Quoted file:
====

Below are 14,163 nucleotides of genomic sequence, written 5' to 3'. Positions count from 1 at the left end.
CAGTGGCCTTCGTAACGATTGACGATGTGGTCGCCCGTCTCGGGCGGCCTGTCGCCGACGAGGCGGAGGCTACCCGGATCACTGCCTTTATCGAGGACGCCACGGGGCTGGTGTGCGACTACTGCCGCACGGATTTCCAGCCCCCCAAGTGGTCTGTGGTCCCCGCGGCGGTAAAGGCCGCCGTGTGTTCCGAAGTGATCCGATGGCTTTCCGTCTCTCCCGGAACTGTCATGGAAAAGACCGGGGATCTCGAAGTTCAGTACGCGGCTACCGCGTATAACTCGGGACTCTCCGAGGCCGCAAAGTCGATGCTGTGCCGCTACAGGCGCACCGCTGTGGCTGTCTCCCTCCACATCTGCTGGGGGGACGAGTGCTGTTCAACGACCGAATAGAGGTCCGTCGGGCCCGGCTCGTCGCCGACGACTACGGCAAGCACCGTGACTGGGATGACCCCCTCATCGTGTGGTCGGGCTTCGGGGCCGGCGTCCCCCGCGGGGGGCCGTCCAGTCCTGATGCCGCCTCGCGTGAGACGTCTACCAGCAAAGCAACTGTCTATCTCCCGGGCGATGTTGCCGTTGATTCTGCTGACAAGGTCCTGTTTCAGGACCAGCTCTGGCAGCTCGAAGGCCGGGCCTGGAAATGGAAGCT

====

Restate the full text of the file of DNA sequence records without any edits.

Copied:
Below are 14,163 nucleotides of genomic sequence, written 5' to 3'. Positions count from 1 at the left end.
CAGTGGCCTTCGTAACGATTGACGATGTGGTCGCCCGTCTCGGGCGGCCTGTCGCCGACGAGGCGGAGGCTACCCGGATCACTGCCTTTATCGAGGACGCCACGGGGCTGGTGTGCGACTACTGCCGCACGGATTTCCAGCCCCCCAAGTGGTCTGTGGTCCCCGCGGCGGTAAAGGCCGCCGTGTGTTCCGAAGTGATCCGATGGCTTTCCGTCTCTCCCGGAACTGTCATGGAAAAGACCGGGGATCTCGAAGTTCAGTACGCGGCTACCGCGTATAACTCGGGACTCTCCGAGGCCGCAAAGTCGATGCTGTGCCGCTACAGGCGCACCGCTGTGGCTGTCTCCCTCCACATCTGCTGGGGGGACGAGTGCTGTTCAACGACCGAATAGAGGTCCGTCGGGCCCGGCTCGTCGCCGACGACTACGGCAAGCACCGTGACTGGGATGACCCCCTCATCGTGTGGTCGGGCTTCGGGGCCGGCGTCCCCCGCGGGGGGCCGTCCAGTCCTGATGCCGCCTCGCGTGAGACGTCTACCAGCAAAGCAACTGTCTATCTCCCGGGCGATGTTGCCGTTGATTCTGCTGACAAGGTCCTGTTTCAGGACCAGCTCTGGCAGCTCGAAGGCCGGGCCTGGAAATGGAAGCT